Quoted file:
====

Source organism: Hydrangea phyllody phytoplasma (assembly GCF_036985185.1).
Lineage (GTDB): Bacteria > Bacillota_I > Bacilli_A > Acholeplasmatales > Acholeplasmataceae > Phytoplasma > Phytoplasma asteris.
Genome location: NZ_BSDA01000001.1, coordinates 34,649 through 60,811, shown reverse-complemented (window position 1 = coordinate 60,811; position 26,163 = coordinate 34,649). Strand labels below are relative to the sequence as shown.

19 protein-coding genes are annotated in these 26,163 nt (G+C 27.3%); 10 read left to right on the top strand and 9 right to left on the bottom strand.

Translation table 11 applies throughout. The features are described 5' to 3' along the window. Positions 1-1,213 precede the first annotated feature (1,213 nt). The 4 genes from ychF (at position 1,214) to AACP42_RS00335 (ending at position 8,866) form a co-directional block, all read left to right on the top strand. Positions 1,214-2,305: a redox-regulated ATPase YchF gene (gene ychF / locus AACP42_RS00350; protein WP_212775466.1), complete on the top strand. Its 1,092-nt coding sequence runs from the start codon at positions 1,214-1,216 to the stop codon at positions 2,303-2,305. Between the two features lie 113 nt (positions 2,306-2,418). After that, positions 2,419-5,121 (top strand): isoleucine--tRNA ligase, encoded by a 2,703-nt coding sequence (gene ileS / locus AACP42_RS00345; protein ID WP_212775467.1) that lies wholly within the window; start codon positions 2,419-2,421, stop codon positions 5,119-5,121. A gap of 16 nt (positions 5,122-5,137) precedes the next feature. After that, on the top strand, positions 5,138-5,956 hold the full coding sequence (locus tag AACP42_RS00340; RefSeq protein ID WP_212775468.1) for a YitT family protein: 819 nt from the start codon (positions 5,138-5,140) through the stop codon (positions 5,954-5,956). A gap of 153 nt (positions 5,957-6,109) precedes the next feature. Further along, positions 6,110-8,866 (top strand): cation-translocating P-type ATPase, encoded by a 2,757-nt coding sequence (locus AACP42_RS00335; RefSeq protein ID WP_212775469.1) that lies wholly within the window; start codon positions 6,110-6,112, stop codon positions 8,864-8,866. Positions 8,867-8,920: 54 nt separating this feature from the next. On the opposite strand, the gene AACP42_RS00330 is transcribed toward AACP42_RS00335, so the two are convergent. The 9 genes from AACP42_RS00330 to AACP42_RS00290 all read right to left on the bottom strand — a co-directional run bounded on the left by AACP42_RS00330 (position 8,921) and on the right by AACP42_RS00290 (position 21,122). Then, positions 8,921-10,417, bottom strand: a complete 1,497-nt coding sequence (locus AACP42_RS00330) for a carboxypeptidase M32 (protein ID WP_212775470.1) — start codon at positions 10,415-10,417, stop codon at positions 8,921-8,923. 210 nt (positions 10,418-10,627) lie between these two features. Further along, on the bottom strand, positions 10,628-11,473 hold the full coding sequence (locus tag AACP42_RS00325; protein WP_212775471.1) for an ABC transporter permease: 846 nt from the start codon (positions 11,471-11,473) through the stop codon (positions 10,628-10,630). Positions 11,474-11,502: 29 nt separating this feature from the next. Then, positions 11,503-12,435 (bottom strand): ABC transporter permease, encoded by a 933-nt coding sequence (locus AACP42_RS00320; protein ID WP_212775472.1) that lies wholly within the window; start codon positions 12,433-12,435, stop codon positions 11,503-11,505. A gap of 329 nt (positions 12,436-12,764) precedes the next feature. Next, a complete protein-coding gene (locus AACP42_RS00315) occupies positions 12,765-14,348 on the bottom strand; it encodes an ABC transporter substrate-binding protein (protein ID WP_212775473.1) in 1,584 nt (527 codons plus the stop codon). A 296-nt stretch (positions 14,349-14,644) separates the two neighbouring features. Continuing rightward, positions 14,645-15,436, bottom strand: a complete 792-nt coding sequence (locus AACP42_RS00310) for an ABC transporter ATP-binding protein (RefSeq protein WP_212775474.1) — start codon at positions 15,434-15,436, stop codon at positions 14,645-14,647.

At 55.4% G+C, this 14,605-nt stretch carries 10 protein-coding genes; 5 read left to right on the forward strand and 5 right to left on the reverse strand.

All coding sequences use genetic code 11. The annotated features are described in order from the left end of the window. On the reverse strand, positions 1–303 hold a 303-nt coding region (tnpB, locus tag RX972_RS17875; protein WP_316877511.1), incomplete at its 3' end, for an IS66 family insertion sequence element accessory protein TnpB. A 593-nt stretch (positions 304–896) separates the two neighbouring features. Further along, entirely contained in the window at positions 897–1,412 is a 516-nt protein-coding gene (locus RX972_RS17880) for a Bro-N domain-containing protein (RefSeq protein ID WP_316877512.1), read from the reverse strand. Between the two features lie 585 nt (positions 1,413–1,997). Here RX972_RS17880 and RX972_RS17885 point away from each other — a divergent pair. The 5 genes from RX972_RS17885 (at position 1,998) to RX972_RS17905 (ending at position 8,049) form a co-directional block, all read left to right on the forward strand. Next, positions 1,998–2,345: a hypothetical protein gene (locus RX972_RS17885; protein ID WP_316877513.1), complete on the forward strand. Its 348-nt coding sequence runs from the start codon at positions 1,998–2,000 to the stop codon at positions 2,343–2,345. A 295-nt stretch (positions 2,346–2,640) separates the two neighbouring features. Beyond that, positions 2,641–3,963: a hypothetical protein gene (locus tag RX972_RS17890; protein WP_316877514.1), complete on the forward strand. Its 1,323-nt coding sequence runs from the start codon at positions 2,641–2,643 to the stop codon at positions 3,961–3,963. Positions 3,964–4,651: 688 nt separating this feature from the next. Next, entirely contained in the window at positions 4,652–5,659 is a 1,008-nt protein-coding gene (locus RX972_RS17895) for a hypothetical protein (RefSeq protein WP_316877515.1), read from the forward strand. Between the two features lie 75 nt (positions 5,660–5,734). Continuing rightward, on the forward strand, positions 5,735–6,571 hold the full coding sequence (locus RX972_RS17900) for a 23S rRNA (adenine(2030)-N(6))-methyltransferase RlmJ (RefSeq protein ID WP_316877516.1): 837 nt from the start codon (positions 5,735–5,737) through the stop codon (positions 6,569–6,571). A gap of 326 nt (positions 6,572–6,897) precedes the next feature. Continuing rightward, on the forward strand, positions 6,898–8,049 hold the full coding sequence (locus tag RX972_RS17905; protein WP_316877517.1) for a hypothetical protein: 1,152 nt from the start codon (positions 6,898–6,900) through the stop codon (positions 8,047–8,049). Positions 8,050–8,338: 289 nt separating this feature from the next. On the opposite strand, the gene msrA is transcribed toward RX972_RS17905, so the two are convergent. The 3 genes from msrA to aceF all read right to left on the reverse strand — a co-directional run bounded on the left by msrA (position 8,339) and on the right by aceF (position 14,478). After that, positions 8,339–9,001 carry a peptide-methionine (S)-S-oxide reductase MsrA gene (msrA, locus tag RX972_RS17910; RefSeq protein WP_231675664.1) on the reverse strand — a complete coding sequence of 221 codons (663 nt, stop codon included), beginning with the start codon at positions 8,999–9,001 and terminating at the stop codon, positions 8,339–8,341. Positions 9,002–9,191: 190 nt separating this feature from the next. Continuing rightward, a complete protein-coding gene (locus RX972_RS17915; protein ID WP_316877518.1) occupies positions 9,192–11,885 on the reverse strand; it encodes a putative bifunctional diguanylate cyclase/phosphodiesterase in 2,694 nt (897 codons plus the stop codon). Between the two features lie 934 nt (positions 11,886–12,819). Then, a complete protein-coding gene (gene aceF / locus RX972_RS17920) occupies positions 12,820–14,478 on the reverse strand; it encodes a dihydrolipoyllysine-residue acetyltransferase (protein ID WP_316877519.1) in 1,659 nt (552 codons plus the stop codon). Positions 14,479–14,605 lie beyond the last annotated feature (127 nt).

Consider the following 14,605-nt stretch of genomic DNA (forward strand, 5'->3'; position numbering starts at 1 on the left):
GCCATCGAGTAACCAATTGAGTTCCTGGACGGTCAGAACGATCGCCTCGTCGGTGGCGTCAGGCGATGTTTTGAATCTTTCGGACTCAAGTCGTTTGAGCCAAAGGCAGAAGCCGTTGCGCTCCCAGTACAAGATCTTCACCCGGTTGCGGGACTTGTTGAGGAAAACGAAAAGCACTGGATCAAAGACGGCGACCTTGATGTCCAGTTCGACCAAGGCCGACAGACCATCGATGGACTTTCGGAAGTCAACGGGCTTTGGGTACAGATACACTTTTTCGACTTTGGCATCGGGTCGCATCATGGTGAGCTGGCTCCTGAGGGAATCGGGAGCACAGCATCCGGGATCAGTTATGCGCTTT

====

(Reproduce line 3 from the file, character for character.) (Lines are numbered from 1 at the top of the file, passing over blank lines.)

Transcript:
Genome location: NZ_BSDA01000001.1, coordinates 34,649 through 60,811, shown reverse-complemented (window position 1 = coordinate 60,811; position 26,163 = coordinate 34,649). Strand labels below are relative to the sequence as shown.